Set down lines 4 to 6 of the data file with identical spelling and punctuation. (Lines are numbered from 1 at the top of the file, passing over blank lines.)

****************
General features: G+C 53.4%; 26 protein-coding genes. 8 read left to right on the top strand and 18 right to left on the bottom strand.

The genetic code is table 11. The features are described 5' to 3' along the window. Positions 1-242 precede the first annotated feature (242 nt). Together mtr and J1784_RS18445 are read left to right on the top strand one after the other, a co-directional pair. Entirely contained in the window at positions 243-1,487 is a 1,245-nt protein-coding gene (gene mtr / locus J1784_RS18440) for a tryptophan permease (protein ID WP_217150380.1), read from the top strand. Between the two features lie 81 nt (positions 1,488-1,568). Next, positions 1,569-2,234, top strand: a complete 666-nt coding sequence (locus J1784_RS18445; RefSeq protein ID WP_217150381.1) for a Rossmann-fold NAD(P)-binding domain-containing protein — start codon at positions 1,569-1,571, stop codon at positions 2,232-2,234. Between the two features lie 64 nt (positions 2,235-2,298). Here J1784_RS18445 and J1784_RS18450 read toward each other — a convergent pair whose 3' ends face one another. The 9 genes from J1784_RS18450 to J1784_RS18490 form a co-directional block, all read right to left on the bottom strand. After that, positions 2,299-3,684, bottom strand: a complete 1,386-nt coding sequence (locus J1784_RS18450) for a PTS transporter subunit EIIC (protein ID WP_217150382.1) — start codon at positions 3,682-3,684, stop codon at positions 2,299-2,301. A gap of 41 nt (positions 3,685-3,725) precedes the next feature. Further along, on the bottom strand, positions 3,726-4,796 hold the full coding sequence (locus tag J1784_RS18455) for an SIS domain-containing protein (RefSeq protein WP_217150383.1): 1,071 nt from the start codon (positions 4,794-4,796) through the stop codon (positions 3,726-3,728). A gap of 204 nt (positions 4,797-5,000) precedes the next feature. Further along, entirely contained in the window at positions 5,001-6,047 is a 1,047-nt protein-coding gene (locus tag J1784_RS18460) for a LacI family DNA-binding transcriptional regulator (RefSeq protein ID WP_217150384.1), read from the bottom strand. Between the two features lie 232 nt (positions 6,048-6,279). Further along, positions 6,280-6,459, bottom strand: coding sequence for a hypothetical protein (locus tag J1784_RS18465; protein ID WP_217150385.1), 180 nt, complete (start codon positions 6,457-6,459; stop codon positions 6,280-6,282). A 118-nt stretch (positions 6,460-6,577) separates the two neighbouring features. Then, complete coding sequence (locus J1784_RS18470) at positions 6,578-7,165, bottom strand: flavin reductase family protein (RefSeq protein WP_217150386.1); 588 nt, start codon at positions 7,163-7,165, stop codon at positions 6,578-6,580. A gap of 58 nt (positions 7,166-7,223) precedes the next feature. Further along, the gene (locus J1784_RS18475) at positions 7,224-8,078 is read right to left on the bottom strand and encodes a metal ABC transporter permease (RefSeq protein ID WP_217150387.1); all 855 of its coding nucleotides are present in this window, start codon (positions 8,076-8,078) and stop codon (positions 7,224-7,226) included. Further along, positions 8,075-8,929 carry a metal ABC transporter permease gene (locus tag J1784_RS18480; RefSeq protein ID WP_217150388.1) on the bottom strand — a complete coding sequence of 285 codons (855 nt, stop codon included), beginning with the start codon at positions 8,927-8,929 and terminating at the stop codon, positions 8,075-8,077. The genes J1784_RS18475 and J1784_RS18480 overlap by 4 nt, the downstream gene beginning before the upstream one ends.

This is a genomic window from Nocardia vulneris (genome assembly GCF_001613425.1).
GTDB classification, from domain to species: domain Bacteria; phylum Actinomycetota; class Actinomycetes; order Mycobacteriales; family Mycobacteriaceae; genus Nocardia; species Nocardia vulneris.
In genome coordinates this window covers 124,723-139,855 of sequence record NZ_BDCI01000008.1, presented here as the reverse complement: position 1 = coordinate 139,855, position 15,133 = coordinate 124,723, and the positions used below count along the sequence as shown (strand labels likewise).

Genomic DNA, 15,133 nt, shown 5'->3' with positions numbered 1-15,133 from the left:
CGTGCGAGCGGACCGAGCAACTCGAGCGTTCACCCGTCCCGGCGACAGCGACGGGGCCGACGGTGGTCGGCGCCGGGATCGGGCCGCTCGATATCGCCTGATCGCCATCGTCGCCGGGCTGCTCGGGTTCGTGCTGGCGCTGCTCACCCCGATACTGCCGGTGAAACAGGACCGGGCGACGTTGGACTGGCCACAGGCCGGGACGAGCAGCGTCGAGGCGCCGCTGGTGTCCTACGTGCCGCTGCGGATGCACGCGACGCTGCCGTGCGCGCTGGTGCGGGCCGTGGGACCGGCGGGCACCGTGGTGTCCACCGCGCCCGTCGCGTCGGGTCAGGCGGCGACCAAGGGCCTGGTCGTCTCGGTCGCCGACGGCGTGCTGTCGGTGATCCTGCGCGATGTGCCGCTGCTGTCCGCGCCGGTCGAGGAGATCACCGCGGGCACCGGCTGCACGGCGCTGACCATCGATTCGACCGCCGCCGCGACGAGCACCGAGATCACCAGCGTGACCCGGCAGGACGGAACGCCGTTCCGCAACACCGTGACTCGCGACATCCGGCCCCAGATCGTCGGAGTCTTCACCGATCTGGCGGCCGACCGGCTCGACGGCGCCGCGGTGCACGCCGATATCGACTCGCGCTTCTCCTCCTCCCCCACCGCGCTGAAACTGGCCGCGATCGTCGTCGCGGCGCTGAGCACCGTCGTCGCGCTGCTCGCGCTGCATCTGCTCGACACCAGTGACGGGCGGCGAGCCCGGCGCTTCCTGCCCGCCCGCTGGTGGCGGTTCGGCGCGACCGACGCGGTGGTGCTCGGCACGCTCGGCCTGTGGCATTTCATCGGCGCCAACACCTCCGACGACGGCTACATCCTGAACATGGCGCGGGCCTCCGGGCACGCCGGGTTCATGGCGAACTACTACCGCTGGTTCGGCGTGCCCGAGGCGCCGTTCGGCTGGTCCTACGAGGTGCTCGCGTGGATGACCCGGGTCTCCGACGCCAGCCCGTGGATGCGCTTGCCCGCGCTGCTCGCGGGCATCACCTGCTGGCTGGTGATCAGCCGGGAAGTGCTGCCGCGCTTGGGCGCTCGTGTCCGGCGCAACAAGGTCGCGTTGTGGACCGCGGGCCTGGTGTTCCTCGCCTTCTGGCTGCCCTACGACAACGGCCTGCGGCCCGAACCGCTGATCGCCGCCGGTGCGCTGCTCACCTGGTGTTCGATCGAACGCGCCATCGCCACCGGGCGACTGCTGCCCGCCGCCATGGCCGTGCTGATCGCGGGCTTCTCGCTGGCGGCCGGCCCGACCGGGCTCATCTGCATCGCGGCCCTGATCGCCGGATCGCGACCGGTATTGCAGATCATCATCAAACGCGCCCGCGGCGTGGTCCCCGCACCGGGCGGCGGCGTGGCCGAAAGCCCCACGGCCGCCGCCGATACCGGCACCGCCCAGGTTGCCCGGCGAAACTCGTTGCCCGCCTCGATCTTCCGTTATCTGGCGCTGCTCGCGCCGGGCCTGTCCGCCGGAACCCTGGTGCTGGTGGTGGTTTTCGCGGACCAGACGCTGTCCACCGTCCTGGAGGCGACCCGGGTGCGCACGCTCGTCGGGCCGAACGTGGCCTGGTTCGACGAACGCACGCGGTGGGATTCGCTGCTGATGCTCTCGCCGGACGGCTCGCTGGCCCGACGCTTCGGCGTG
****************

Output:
GTDB classification, from domain to species: domain Bacteria; phylum Actinomycetota; class Actinomycetes; order Mycobacteriales; family Mycobacteriaceae; genus Nocardia; species Nocardia vulneris.
In genome coordinates this window covers 124,723-139,855 of sequence record NZ_BDCI01000008.1, presented here as the reverse complement: position 1 = coordinate 139,855, position 15,133 = coordinate 124,723, and the positions used below count along the sequence as shown (strand labels likewise).

Genomic DNA, 15,133 nt, shown 5'->3' with positions numbered 1-15,133 from the left: